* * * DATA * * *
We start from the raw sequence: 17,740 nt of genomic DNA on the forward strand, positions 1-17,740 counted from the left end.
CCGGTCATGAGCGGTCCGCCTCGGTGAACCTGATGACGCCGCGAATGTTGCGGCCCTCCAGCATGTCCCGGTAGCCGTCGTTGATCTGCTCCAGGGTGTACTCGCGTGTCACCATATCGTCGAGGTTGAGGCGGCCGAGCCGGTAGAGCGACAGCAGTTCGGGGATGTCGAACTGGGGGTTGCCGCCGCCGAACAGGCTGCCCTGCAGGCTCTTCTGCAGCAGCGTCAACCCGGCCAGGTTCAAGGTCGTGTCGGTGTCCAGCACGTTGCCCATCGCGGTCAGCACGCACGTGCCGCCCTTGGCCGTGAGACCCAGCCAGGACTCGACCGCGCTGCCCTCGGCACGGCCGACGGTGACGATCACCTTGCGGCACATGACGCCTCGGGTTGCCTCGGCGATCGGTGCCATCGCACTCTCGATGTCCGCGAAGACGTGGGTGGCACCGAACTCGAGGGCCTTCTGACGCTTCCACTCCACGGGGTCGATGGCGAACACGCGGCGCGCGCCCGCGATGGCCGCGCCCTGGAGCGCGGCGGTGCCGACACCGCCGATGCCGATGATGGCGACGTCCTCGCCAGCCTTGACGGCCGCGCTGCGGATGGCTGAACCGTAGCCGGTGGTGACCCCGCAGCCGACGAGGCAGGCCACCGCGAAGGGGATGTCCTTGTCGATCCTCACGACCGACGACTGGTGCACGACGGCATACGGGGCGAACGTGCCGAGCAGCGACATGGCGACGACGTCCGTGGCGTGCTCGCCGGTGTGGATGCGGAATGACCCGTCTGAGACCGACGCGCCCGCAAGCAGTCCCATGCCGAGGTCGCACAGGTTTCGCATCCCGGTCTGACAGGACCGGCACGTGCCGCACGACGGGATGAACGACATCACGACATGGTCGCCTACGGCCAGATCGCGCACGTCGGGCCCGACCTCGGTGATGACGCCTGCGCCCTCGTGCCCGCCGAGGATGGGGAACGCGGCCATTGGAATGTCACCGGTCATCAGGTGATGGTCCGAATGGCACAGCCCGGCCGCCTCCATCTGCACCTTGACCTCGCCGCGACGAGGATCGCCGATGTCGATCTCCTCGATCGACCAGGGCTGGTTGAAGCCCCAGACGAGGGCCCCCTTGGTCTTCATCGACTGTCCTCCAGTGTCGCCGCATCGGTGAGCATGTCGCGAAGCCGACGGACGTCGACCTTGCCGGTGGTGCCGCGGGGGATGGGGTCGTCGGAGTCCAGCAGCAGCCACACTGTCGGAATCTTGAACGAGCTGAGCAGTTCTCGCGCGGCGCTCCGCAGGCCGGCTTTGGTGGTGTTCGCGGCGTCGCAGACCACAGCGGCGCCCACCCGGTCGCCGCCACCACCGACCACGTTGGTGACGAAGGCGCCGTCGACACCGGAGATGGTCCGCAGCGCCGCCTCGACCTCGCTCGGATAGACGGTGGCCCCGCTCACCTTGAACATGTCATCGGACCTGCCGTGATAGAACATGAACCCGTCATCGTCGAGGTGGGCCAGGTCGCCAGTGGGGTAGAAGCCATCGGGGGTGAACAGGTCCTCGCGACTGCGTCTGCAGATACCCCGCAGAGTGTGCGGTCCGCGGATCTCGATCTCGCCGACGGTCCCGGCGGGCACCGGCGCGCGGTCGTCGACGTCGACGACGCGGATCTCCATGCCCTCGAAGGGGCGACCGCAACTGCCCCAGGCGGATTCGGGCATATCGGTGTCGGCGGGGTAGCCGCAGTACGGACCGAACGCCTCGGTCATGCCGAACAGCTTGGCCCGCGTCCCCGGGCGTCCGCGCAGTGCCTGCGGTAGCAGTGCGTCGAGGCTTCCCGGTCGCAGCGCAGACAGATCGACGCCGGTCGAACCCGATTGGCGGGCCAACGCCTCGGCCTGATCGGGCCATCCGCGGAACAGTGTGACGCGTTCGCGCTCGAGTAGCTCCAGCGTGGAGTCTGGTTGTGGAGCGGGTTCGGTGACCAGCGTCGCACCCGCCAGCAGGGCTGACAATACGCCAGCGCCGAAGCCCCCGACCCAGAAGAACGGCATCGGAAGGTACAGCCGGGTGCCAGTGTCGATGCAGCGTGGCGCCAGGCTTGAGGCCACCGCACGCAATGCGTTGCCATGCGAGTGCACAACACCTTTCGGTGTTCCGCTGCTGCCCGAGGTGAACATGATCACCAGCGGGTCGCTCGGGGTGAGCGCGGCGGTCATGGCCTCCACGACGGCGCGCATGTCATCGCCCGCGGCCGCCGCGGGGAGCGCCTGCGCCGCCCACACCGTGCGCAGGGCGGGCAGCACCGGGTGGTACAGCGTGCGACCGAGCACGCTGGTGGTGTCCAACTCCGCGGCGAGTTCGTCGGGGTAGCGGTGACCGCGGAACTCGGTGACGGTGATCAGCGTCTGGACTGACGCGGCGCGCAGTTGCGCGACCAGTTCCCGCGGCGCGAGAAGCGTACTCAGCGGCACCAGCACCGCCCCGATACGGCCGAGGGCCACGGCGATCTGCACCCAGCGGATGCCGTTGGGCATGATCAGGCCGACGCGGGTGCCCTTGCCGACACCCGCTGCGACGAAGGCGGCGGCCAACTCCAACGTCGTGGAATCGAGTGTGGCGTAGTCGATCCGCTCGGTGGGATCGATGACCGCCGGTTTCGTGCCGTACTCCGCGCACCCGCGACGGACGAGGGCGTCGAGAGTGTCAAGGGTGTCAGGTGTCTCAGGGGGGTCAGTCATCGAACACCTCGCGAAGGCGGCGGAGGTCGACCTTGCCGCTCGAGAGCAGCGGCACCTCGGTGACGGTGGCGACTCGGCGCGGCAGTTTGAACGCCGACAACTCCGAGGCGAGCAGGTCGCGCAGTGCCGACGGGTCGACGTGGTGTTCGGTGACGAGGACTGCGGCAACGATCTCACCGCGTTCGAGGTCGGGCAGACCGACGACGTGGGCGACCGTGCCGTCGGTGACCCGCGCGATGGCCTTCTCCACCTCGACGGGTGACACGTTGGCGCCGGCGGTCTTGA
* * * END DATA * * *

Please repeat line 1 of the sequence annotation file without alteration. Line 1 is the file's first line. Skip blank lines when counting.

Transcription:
We start from the raw sequence: 17,740 nt of genomic DNA on the forward strand, positions 1-17,740 counted from the left end.